This is unsupportable as well: the first contradiction is that if Sukhāvati is nondual with the dharmakāya, then the dharmakāya must be compounded, because beings take birth there. The second contradition is that If Sukhavāti is nondual with the dharmakāya, then it is impossible for sentient beings to attain birth there, and the aspirations of Bodhisattva Dipaṃkāra cannot be fulfilled. Both of these negative consequences arise from asserting that Sukhāvati something more than a nirmāṇakāya buddhafield. In fact, that whole point of Sukhāvati is that it is a nirmāṇakāya buddhafield, because 1) all learned people understand that even noble bodhisattvas from the seventh stage on down cannot see the sambhogakāya, must less those of us on the paths of accumulation and application, and because 2) not even bodhisattvas on the pure stages can perceive the dharmakāya since they have remaining knowledge obscurations. Since Dipaṃkāra's vows are specifically aimed at ordinary sentient beings, it is simply an exaggeration to make the two claims you have made, since they lack a basis in scripture and they cannot be defended with reason.
These rebuttals should not be seen as a negation of Bodhisattva Dipaṃkāra's vows, nor should they be seen as a rebuttal of the aspiration to attain rebirth in Sukhāvati. Rather, they are merely proffered in order to correct misconceptions that birth in Sukhāvati is somehow a short cut to buddhahood—it is not—or that birth in Sukhāvati relieves one of having gather accumulations and perfect the perfections, and so on, the normal duties of a bodhisattva on the path. In fact, as it is well known and as you admit above, some who are born in Sukhāvti do not hear the voice or see the face of Amitabha for five hundred years. This is crucial because the Tathāgatānāṃbuddhakṣetraguṇoktadharmaparyāya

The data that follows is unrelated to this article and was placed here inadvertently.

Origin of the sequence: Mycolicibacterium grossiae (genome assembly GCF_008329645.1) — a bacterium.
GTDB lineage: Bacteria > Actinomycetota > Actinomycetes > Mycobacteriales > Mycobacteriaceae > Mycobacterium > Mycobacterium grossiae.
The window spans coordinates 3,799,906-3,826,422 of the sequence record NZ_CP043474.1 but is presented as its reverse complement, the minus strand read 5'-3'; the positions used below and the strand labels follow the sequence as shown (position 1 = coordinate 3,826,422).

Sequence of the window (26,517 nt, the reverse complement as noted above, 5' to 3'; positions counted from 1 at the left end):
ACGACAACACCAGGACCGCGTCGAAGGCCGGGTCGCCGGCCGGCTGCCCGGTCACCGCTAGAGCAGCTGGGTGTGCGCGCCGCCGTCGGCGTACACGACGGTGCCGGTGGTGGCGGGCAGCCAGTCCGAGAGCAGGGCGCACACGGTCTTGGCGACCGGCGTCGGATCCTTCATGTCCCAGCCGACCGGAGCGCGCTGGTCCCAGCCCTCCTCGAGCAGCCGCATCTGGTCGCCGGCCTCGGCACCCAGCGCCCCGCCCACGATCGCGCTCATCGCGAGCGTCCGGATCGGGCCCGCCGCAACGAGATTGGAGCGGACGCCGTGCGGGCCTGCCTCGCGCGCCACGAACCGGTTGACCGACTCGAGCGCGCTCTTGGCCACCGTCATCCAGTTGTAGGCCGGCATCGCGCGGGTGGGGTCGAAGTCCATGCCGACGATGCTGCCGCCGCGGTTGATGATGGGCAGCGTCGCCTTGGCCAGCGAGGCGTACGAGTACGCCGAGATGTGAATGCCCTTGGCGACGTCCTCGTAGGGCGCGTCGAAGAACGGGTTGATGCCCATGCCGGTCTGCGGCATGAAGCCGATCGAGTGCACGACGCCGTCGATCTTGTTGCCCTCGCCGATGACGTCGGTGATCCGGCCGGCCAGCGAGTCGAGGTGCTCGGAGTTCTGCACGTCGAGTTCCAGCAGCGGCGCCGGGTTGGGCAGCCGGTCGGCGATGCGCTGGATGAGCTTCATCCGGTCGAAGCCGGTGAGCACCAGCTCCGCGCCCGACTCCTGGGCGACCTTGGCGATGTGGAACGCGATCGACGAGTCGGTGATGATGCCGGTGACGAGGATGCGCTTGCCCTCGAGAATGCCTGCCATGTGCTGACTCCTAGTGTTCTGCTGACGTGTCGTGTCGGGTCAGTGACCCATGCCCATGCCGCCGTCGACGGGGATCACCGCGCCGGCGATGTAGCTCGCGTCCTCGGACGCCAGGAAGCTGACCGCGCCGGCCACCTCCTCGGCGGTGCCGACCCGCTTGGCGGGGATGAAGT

states that a single day in Sukhavāti equals a kalpa in the Sahā world. This means that those who are stuck in lotuses in Sukhavāti must remain there for the equivalent of 182,500 kalpas (500 * 365) in human time. Of course they don't suffer, but still they are trapped, cannot hear the dharma, see the Buddha and so on. This is an unimaginable amount of time.
Further, this assertion of yours that the Large Sūtra is the last remaining sutra after the Buddha's doctrine is questionable, and lacks scriptural support, despite the Chinese translation of this text.
What is known as the Large Sūtra
in the Tibetan canon does not affirm this, It merely states, "In the future, until the sublime Dharma utterly perishes, this great Dharmapariyaya will be truly praised by all the buddhas, extolled by all the buddhas, and conferred by all the buddhas." But there is no mention at all of it being the last surviving sūtra at the end of Śākyamūni's dispensation, as the Sanskrit (See Gomez, Land of Bliss: Hawaii, 1996, pg. 108: section 150) also bears out.